Say what you want about the big little city of New Orleans, but you will never be able to say that you didn't have fun there. The birthplace of Jazz, voodoo and Ellen DeGeneres, this city has more culture and flavor than any other place in the country. Known worldwide for Mardi Gras celebrations, the city has more to offer than just the drunken partying that takes place on Bourbon Street and Canal Street.
One thing that makes New Orleans unique though is its Mardi Gras celebration. With parades happening every weekend for a month leading up to Mardi Gras Day. With things like the krewes, Zulu, Endymion, Bacchus, Orpheus and more, out of town people easily get confused when New Orleanians start talking about their Mardi Gras plans. It's more than just a raging party (which is true) — it is the most anticipated season, not a holiday, of the year. New Orleanians plan their whole winter/spring lives around Mardi Gras. The parties, the parades, the balls, and the food are endless during the time between Twelfth Night and Mardi Gras day. Endless oceans of purple, gold, and green can be seen throughout the city. The delicacy of New Orleans, the King Cake, makes an appearance only during this season, and it is every New Orleanian's dream breakfast and dessert.
New Orleans is also the most European city in America. Compare New Orleans to other old cities like Charleston, SC. Both cities are heavily influenced by their European backgrounds. New Orleans has French and Spanish influence on every corner. There is obviously the French Quarter that everyone knows of — but it is actually Spanish architecture, not French. This is all thanks to a fire blazing the Vieux Carre and destroying the original French architecture and the Spanish rebuilding it all during their time in New Orleans.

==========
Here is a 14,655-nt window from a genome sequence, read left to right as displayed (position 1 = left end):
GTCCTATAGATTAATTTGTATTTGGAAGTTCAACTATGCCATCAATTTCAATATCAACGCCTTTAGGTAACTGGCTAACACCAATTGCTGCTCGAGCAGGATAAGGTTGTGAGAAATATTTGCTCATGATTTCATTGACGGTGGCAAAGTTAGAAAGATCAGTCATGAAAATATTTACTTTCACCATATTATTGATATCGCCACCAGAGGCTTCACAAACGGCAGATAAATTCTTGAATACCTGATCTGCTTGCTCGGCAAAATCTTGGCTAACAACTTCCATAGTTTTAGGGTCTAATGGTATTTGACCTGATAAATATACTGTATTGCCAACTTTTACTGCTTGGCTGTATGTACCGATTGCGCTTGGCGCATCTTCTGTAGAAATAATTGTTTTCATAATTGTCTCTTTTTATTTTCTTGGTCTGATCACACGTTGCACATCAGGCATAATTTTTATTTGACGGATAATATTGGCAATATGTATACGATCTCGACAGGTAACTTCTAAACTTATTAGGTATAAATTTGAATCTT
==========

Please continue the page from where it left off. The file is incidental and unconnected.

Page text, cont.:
The food reflects this as well.
Even though the French Quarter is really Spanish does not mean that the city itself isn't. French slang is still spoken throughout the city and state. When in New Orleans and there is an abundance of something we say there is "beaucoup". For instance, we would say "there is beaucoup beads hanging from the streetcar cables." Another term often said in communities like the African American community is "passe blanc". Other words and sayings you'll only hear in the Big Easy are things like "cher" when the old Creole or Cajun men talk to women, "makin' groceries" when we're about to go to the store, "Nainain and Parain" when talking about godparents, "Neutral grounds" when talking about the median in the middle of the street, and "Snowballs" when talking about what everyone else incorrectly calls "shaved ice". If you ever have to navigate "Tchoupitoulas" Street, ask for the pronunciation before you try — it is not how it sounds.
The thing that makes New Orleans the best city is the culture itself. The feel and the vibe of the city is unprecedented. There is no other energy of happiness that compares to the victory party in Champions Square after a Saints victory. There is no greater way to honor the dead than a second line through the streets on the way to the Metairie Cemetery. There is no greater feeling than your neighbors and friends all banning together after a storm to help you go through your house and see what is left when the waters rise. When hard times hit the city there is nothing greater than that. Neighbors helping neighbors, New Orleanians flocking from across the nation to their hometown to help out. New Orleans is the biggest small town, everyone knows everybody, but it also is one big family that parties and celebrates the greatest city there is: together.
As actor John Goodman once said,
"If I could put my finger on it, I'd bottle it and sell it. I came down here originally in 1972... and had never seen anything like it — the climate, the smells. Someone suggested that there's an incomplete part of our chromosomes that gets repaired or found when we hit New Orleans. Some of us just belong here."